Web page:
KUALA LUMPUR, Dec 28 — Malaysia needs new health policies to address the unhealthy eating habits and risk of non-communicable diseases among Malaysians, consumer groups said today.
Their remarks come amid the Health Ministry’s plans to introduce steps such as sugar tax and closing eateries beyond midnight.
While the implementation of the policies need to be refined further, the groups believe that new measures need to be taken as Malaysia is currently ranked as Asia’s most obese country.
Consumer Association of Penang (CAP) president SM Mohamed Idris said that the ministry’s new proposals are timely, and also urged Putrajaya not to bow to pressure from restaurant groups which will be affected by policy changes.
“This is a case of undernourishment, everything about eating at odd hours is about having the wrong kind of nutrition,” he told Malay Mail, referring to mamak eateries which are open 24 hours.
Mohamed Idris said that many developed countries do not have 24-hour eateries and people who work during odd hours can rely on more natural food or pack food earlier.
“They should carry out these policies and not fall under pressure from these associations,” he added.
He said that growth in the country should also be measured by the amount of healthy people.
“Was this practice around 20 years ago? The whole culture of eating has gone wrong. In fact, the more you eat such food, you will only feel sleepy [sic],” he said about the ubiquitous tendency to eat after midnight.
Mohamed said that CAP had called for sugar tax implementation for years and said that these new policies can come into effect immediately without having to wait till later next year.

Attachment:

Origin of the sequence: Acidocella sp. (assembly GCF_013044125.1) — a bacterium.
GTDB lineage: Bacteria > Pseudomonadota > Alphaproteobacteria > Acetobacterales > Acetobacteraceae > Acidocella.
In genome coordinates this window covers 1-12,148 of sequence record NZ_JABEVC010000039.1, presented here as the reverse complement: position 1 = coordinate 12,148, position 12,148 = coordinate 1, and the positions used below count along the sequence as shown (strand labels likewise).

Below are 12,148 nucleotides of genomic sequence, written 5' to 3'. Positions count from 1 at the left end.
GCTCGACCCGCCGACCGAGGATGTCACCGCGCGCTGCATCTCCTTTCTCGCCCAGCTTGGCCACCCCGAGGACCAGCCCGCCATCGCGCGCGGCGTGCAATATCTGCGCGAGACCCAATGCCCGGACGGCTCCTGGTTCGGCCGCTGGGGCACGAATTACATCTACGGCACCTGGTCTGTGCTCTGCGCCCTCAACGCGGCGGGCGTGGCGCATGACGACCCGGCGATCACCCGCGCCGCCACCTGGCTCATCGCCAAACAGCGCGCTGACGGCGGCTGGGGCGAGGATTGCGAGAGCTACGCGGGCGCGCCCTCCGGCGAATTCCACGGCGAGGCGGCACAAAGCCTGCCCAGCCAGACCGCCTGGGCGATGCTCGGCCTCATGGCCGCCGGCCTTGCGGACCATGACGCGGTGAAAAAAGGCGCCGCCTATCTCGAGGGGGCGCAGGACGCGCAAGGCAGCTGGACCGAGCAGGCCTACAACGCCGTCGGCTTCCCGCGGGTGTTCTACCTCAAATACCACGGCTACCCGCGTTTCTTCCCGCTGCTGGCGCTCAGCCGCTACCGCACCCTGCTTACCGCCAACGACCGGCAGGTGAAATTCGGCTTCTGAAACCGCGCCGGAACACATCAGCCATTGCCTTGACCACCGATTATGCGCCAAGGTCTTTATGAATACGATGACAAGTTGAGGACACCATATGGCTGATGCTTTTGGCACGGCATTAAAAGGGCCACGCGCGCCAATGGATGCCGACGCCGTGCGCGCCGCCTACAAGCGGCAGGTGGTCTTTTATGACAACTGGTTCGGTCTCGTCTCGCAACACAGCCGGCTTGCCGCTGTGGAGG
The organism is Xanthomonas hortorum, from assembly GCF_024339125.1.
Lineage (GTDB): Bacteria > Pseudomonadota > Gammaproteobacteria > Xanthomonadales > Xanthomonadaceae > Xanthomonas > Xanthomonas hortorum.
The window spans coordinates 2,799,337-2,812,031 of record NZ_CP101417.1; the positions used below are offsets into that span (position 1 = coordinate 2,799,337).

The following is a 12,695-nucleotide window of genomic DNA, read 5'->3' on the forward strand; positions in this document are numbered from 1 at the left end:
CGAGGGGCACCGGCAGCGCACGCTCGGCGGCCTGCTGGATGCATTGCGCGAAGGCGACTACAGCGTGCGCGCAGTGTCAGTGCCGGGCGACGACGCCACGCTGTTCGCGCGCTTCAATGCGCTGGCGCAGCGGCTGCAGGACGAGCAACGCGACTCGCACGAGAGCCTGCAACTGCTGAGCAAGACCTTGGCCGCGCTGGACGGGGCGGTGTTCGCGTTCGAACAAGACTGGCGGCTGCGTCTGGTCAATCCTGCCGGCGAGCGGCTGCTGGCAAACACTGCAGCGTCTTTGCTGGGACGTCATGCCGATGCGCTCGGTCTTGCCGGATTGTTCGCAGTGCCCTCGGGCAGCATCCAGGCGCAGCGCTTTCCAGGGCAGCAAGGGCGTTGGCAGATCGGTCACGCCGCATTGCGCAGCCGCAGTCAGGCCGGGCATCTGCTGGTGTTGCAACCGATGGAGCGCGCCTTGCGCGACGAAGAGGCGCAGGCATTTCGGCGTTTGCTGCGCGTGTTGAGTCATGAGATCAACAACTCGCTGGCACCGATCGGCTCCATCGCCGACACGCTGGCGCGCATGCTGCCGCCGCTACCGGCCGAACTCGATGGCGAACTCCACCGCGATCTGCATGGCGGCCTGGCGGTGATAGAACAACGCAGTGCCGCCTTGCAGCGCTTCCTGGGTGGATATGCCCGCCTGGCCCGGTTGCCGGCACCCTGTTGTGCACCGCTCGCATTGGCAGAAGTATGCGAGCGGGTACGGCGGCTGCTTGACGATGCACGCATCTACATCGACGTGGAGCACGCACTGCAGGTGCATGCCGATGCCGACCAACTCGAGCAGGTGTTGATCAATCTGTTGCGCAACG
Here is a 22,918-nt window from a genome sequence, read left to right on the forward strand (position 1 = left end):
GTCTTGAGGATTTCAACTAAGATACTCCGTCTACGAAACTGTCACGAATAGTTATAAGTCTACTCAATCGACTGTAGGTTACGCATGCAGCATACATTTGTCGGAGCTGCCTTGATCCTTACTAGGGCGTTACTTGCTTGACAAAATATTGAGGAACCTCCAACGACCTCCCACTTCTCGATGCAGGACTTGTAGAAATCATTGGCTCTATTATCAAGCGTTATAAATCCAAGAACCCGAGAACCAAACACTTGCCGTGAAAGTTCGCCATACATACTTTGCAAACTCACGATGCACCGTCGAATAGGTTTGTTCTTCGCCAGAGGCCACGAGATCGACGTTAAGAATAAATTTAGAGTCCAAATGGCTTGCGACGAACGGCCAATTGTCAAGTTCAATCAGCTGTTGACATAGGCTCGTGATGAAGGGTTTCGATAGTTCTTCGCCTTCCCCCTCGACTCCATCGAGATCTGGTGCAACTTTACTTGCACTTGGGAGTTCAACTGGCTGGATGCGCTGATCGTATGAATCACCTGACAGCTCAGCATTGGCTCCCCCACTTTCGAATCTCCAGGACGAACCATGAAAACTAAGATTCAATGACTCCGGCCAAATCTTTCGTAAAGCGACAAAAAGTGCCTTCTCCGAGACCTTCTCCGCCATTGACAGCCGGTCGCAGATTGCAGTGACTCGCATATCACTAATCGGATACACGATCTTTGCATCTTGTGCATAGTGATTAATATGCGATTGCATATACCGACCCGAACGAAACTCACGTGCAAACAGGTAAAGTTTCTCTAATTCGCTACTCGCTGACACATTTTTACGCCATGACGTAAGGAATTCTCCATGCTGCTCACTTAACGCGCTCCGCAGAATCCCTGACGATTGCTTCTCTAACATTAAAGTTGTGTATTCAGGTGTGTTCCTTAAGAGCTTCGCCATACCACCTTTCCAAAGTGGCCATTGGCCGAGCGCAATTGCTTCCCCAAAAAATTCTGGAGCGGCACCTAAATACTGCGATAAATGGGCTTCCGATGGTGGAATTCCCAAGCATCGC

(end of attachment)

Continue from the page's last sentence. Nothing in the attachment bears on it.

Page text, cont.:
Meanwhile, Federation of Malaysian Consumers Association deputy president Mohd Yusof Abdul Rahman said that the policies are “very good” and are aimed at increasing productivity of Malaysians as well.
“According to research, Malaysians suffer because of the food they eat late at night,” Yusof said, although he admitted justifying the closure of eateries in certain areas where there is a working population will be difficult.
“Maybe in certain areas, like a housing area, the eatery can be closed, and it can remain open in some city areas — this has to go on a case by case basis,” he added.
Yusof also backed the proposed sugar tax, while also suggesting that drink manufacturers be encouraged to reduce the amount of sugar in their drinks to a certain level, and can then be exempted from such taxes.
“But of course we need a mechanism to verify the sugar content in these drinks,” he said.
Muslim Consumers Association of Malaysia chief activist Datuk Nadzim Johan said Putrajaya should prioritise educating Malaysians about their eating habits instead of imposing more rules and regulations.
“There needs to be research done to determine, clearly, what are the objectives of these policies. You need to justify these actions,” he said.
“At the moment, the whole measure is uncertain. Do some surveys, speak to stakeholders, limit the numbers [of mamaks] if need be. But mamak eateries are part of our society as well. You need to do them justice,” he added.
Nadzim however questioned the need to impose a sugar tax.
“I don’t know if there is a need to have such a tax. You need a while machinery to handle that. It is better to educate people,” he said.
According to British Health Journal The Lancet, Malaysia is now Asia’s most obese country.
Its 2014 study found Malaysia to have an obesity rate of more than 45.3 per cent.
A study by the Economist Intelligence Unit (EIU) earlier this year also reaffirmed Malaysia’s status — as it was ranked the most obese country among South-east Asian nations.